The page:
Protect Your Parents against Financial Fraud
As your parents age, they become vulnerable too. Therefore, they saved money their entire lives for different purposes: retirement, legacy, etc. They are the perfect target for financial fraud, one of the most prominent types of elder abuse case. Often, the culprits are one of their own, someone seniors could trust: another child, a caregiver, etc.
However, it is not a reason to lose hope; our San Francisco financial elder abuse attorneys have solutions to protect your parents against financial fraud. There are five ways to help:
- Talk about the money: it is not easy to talk about finance, even with your parents. But the more people who know where the money is and how the money is managed, the more it will be difficult for someone with bad intentions to steal your aging parents’ money.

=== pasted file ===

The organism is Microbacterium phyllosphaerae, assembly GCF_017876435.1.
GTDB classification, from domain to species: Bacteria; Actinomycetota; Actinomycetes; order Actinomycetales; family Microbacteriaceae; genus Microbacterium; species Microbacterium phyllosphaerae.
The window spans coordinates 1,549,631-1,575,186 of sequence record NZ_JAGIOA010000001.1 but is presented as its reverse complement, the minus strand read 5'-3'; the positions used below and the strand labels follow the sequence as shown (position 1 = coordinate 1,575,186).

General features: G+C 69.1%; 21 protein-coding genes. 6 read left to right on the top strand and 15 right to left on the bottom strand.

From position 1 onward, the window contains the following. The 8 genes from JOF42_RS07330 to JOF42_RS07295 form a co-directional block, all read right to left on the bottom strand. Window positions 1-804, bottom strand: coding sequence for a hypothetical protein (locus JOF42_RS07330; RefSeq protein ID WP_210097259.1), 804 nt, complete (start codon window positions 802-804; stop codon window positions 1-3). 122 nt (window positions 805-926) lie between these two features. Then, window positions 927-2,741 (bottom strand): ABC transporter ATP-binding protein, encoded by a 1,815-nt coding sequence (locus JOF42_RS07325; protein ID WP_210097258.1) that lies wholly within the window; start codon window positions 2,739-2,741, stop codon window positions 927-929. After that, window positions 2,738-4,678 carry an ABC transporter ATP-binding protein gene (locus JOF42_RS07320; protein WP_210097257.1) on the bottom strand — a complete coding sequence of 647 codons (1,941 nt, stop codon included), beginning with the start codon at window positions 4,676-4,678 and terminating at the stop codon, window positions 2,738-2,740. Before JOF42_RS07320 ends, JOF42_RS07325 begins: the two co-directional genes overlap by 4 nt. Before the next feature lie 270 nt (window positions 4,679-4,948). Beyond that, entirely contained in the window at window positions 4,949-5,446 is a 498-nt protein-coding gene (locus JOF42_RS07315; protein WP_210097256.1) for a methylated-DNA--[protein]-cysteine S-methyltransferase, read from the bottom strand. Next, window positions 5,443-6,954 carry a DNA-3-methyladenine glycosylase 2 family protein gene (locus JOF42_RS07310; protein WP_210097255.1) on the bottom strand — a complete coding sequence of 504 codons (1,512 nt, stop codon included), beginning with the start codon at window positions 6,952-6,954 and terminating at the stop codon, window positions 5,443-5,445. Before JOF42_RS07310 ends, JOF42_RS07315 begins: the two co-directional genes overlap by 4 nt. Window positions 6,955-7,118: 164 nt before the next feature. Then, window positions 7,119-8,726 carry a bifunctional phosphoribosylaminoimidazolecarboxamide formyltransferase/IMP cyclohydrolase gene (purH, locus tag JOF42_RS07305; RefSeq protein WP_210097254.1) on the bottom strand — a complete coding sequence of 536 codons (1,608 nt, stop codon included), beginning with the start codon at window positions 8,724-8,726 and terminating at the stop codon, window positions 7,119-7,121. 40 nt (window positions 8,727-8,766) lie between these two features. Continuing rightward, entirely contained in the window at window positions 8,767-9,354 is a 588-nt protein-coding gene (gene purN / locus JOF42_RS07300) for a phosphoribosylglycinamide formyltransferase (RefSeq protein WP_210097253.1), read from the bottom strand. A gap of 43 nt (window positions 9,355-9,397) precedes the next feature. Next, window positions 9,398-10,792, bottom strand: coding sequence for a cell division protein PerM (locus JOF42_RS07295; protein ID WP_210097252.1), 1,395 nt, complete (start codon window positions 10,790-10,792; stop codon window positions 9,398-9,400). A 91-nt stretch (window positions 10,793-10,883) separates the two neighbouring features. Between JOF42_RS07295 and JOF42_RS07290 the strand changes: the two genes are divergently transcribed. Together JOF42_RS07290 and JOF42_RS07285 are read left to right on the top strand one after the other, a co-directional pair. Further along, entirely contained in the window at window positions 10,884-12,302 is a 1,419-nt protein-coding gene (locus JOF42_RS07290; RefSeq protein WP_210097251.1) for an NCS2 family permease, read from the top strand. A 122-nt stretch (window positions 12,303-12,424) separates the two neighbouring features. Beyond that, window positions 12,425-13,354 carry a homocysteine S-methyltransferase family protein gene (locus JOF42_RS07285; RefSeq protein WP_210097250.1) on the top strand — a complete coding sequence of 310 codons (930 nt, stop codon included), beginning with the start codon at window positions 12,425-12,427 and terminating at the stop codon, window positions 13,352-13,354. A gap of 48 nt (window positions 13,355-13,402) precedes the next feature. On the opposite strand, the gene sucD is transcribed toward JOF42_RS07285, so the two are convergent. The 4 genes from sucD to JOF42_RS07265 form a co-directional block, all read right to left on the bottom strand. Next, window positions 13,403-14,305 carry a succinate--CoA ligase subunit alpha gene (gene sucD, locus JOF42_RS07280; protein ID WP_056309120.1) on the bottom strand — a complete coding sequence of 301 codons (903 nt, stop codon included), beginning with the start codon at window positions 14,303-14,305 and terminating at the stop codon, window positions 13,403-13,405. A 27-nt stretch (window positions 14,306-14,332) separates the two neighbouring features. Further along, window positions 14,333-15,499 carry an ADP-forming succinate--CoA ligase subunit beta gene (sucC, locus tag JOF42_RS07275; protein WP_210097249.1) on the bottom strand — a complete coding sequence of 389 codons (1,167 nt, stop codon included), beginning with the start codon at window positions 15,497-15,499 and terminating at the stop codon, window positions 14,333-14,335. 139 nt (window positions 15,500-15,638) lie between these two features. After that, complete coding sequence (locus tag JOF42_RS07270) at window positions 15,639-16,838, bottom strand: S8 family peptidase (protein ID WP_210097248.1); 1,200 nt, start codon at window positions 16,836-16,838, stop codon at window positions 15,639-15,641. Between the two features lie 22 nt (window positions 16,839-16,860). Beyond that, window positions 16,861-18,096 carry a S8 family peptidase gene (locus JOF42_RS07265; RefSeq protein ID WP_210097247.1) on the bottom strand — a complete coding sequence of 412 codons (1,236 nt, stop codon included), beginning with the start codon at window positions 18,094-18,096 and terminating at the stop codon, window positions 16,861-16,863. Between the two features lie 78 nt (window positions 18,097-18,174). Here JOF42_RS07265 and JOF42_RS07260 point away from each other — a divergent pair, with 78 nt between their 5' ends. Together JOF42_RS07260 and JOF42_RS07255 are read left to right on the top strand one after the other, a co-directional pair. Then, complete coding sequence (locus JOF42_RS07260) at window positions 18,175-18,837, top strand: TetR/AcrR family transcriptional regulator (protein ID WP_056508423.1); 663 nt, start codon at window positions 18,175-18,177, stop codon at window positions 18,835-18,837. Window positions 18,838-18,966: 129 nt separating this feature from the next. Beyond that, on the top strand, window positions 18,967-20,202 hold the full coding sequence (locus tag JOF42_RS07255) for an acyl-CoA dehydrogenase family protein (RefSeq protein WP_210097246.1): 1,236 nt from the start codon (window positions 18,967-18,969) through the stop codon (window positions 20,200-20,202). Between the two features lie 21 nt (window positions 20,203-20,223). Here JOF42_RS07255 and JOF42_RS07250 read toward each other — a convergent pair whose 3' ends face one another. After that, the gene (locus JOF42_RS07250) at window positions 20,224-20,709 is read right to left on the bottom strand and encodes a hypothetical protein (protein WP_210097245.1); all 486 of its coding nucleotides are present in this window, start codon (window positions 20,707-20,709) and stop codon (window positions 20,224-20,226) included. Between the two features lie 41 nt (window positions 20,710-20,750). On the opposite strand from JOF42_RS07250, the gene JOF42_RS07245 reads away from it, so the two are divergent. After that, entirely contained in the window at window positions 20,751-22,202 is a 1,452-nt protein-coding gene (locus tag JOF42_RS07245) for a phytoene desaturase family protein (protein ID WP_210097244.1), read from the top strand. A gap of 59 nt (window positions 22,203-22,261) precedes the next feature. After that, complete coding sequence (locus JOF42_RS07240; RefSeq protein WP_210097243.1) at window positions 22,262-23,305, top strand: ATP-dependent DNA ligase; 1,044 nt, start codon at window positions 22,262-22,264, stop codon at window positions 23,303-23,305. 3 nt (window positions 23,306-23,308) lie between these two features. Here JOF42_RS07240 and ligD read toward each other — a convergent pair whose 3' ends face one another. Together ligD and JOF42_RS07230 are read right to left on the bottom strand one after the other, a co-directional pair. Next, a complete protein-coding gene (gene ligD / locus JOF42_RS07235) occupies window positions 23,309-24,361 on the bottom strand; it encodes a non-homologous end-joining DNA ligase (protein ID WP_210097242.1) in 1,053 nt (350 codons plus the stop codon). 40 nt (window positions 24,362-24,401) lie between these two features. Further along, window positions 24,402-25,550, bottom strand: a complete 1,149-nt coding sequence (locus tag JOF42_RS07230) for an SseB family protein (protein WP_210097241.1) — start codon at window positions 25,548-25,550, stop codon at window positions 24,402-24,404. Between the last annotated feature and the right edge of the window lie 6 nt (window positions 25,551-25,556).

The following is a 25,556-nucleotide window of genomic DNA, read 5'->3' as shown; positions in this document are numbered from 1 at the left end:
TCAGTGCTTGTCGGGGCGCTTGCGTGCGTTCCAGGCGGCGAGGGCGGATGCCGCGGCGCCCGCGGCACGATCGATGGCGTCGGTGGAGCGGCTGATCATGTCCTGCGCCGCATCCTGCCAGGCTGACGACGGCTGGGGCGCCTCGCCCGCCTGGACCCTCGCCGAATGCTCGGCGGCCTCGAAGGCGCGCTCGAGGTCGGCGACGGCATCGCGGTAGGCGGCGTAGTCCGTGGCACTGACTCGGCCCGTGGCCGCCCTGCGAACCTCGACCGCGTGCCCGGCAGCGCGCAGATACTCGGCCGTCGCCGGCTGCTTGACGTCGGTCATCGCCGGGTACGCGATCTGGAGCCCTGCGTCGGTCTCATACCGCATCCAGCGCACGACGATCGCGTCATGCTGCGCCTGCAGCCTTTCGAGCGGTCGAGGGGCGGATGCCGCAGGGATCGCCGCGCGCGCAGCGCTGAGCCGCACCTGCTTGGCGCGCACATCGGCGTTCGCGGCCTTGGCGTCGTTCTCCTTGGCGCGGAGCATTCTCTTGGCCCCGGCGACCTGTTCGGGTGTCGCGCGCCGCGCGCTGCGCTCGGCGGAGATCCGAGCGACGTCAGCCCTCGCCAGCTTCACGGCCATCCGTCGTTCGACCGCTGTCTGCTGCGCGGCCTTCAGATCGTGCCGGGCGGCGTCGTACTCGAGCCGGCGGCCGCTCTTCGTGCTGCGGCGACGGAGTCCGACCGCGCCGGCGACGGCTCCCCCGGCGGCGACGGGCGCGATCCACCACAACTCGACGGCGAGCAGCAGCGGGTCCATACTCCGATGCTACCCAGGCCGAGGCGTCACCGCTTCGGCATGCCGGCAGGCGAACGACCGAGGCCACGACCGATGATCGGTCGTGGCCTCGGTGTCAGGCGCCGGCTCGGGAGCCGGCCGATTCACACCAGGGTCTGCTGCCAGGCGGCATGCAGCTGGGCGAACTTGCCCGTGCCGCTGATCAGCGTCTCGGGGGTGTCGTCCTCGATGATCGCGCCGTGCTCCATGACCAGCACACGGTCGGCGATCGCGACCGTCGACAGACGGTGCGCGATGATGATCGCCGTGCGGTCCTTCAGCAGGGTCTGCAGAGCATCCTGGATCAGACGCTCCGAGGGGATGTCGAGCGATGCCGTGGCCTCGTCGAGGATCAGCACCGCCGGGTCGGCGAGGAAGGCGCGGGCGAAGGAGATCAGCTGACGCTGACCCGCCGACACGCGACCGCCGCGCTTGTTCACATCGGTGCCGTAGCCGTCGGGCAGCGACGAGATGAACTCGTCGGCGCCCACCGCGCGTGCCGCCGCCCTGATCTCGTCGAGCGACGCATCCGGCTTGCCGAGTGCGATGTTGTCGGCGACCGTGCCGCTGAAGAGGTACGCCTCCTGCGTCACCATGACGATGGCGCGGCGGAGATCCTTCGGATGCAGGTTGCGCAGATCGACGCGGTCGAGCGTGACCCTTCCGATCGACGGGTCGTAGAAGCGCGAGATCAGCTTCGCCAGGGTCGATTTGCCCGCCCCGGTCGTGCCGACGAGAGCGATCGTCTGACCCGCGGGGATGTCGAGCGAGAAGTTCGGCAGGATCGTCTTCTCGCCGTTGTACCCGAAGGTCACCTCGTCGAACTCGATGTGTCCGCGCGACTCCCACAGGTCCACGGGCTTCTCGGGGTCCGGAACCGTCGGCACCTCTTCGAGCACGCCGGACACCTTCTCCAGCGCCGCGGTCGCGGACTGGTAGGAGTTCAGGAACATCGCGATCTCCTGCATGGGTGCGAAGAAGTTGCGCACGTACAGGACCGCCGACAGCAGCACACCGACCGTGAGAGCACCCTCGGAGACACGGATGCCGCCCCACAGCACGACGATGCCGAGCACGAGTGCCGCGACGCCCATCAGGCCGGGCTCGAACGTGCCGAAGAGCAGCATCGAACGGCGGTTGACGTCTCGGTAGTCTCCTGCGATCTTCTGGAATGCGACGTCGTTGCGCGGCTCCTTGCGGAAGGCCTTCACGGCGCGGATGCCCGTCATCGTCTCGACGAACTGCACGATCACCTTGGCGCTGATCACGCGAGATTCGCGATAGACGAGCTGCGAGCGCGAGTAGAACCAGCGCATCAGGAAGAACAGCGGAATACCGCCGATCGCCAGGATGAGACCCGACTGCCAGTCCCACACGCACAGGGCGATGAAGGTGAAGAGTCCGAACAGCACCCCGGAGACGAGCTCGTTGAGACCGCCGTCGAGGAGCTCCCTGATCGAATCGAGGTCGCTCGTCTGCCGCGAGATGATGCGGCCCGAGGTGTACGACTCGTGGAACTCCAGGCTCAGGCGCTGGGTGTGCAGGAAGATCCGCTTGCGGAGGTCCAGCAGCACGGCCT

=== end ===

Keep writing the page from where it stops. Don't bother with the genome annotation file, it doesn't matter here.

- Keep an eye out: watch if the creditors are paid, check the accounts with the transfers of money. Your parents can give you and your siblings their power of attorney to have more access to their finance.
- Educate your parents: teach to your parents how to be suspicious about fraudsters calling to inform you that you won something or get a reward. They have to keep confidential certain information: bank account number, credit card number, social security number.
- Never sign a contract without taking a step back: the best thing to do is when your parents have to sign papers, advise them to take the contract, read and study it. They can even ask for your presence. But they don’t have to sign a contract in a rush, especially when they don’t know what they are signing.
- Stay informed: you can read the news or sign for AARP’s Fraud Watch (a nonprofit organization), they will warn you about the scams and identity theft.
If you know of any elder abuse or fraud, or others, contact the Evans Law Firm at (415) 441-8669, or by email at email@example.com. The San Francisco financial elder abuse attorneys at Evans Law Firm handle financial and physical elder abuse and nursing home abuse, as well as qui tam and whistleblower cases, healthcare, insurance, annuity, and banking fraud.